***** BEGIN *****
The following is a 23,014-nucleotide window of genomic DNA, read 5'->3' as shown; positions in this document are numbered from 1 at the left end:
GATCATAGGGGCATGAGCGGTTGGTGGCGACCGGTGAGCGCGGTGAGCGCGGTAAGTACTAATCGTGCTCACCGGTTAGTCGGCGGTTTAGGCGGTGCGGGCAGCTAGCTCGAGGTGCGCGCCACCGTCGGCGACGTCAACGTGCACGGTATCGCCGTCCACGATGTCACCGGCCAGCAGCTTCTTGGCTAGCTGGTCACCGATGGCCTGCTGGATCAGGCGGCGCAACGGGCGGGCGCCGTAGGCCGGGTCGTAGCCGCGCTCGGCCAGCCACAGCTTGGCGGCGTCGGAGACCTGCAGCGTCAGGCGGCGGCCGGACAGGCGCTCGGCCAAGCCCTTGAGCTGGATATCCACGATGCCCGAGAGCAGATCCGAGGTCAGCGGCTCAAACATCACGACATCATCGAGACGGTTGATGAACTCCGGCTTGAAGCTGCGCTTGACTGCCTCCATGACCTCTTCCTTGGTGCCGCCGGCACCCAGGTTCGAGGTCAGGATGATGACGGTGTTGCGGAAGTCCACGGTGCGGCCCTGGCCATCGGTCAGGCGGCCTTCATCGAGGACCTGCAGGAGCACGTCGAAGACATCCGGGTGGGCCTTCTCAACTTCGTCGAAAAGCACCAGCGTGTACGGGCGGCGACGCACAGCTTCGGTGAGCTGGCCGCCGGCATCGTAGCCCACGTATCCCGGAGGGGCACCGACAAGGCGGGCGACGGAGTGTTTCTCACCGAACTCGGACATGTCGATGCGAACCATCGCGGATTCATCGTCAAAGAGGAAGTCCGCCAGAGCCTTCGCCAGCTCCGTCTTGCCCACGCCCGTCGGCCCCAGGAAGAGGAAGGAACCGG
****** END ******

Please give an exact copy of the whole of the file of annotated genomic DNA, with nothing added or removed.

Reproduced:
The following is a 23,014-nucleotide window of genomic DNA, read 5'->3' as shown; positions in this document are numbered from 1 at the left end:
GATCATAGGGGCATGAGCGGTTGGTGGCGACCGGTGAGCGCGGTGAGCGCGGTAAGTACTAATCGTGCTCACCGGTTAGTCGGCGGTTTAGGCGGTGCGGGCAGCTAGCTCGAGGTGCGCGCCACCGTCGGCGACGTCAACGTGCACGGTATCGCCGTCCACGATGTCACCGGCCAGCAGCTTCTTGGCTAGCTGGTCACCGATGGCCTGCTGGATCAGGCGGCGCAACGGGCGGGCGCCGTAGGCCGGGTCGTAGCCGCGCTCGGCCAGCCACAGCTTGGCGGCGTCGGAGACCTGCAGCGTCAGGCGGCGGCCGGACAGGCGCTCGGCCAAGCCCTTGAGCTGGATATCCACGATGCCCGAGAGCAGATCCGAGGTCAGCGGCTCAAACATCACGACATCATCGAGACGGTTGATGAACTCCGGCTTGAAGCTGCGCTTGACTGCCTCCATGACCTCTTCCTTGGTGCCGCCGGCACCCAGGTTCGAGGTCAGGATGATGACGGTGTTGCGGAAGTCCACGGTGCGGCCCTGGCCATCGGTCAGGCGGCCTTCATCGAGGACCTGCAGGAGCACGTCGAAGACATCCGGGTGGGCCTTCTCAACTTCGTCGAAAAGCACCAGCGTGTACGGGCGGCGACGCACAGCTTCGGTGAGCTGGCCGCCGGCATCGTAGCCCACGTATCCCGGAGGGGCACCGACAAGGCGGGCGACGGAGTGTTTCTCACCGAACTCGGACATGTCGATGCGAACCATCGCGGATTCATCGTCAAAGAGGAAGTCCGCCAGAGCCTTCGCCAGCTCCGTCTTGCCCACGCCCGTCGGCCCCAGGAAGAGGAAGGAACCGG